Major companies in the cable construction sector have filed binding bids for lots of a EUR 1 billion project to build the Crete-Attica electricity grid interconnection, whose construction is seen as urgent to avert electricity shortages on Greece’s largest island.
Ariadne Interconnection, a special purpose vehicle of Greece’s Independent Power Transmission Operator (IPTO or ADMIE) set up to implement the Crete-Attica interconnection project, has announced the bidders.
Binding offers for different lots of the submarine and underground cable parts and the installation of optical fibers have been filed by Italy’s Prysmian Group; France’s Nexans; Denmark’s NKT in cooperation with Fulgor, a member of Cablel Hellenic Cables Group; and Elletra, a member of France’s Orange.
According to Ariadne Interconnection and IPTO Chairman Manos Manousakis, the contracts for the EUR 1 billion project should be signed by the end of the year.
The project includes two submarine HVDC cables, approximately 328 kilometers long, with a rated power of 1000 MW in bipolar operation
The project includes two submarine HVDC cables, approximately 328 kilometers long, with a rated power of 1000 MW in bipolar operation (2 x 500 MW), from the Megara beach (Attica) to the Korakia beach (Crete), according to Ariadne Interconnection’s website. Its completion is envisaged in 2022.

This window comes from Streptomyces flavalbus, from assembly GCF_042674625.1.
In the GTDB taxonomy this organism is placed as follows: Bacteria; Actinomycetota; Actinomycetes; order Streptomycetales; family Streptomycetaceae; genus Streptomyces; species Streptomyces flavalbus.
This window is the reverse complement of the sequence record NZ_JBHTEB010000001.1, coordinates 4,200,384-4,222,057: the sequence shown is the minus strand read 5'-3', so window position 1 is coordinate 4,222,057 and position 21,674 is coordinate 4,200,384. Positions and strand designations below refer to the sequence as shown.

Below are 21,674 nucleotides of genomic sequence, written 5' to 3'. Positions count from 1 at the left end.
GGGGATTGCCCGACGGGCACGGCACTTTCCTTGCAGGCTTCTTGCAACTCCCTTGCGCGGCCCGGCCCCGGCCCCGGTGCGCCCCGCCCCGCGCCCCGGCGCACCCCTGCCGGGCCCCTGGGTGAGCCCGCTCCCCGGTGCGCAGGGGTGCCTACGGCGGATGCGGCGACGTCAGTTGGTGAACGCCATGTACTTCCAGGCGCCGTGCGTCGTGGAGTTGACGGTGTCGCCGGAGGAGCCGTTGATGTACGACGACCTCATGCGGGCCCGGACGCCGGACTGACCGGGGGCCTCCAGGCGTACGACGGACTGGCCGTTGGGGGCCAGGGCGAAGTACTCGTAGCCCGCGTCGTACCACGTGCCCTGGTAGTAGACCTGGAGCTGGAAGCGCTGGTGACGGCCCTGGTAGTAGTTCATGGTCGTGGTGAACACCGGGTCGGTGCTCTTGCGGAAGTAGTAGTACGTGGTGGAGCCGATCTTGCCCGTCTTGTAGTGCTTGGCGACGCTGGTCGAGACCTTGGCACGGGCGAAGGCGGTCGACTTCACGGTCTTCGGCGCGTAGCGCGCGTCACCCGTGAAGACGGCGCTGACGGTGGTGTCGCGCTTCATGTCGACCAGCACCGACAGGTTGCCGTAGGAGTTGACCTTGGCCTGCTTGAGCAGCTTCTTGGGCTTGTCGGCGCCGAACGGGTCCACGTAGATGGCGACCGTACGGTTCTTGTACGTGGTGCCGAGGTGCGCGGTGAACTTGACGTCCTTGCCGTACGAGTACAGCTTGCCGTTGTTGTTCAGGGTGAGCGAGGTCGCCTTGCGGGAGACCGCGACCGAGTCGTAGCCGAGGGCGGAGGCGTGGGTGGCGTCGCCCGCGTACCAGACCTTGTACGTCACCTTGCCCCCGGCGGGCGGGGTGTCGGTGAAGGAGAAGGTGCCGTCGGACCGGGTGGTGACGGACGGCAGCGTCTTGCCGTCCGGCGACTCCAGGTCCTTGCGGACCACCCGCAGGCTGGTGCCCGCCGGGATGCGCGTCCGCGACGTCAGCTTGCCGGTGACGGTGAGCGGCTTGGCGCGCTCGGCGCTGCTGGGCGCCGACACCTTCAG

EuroAsia Interconnector, heading a wider EU Project of Common Interest (PCI)-status project to link the Greek, Cypriot, and Israeli grids, is at odds with IPTO for control of the Crete-Athens segment’s development, Energypress wrote.
EuroAsia Interconnector took fresh legal action last week against IPTO and Greek energy regulator RAE
EuroAsia Interconnector took fresh legal action last week against IPTO and Greek energy regulator RAE, the portal wrote.
The Crete-Athens electricity grid interconnection is urgently needed to prevent a looming energy shortage on the island, Greece’s largest. Outdated diesel-fueled power stations operating on the island need to be withdrawn to meet EU environmental regulations, the portal recalled.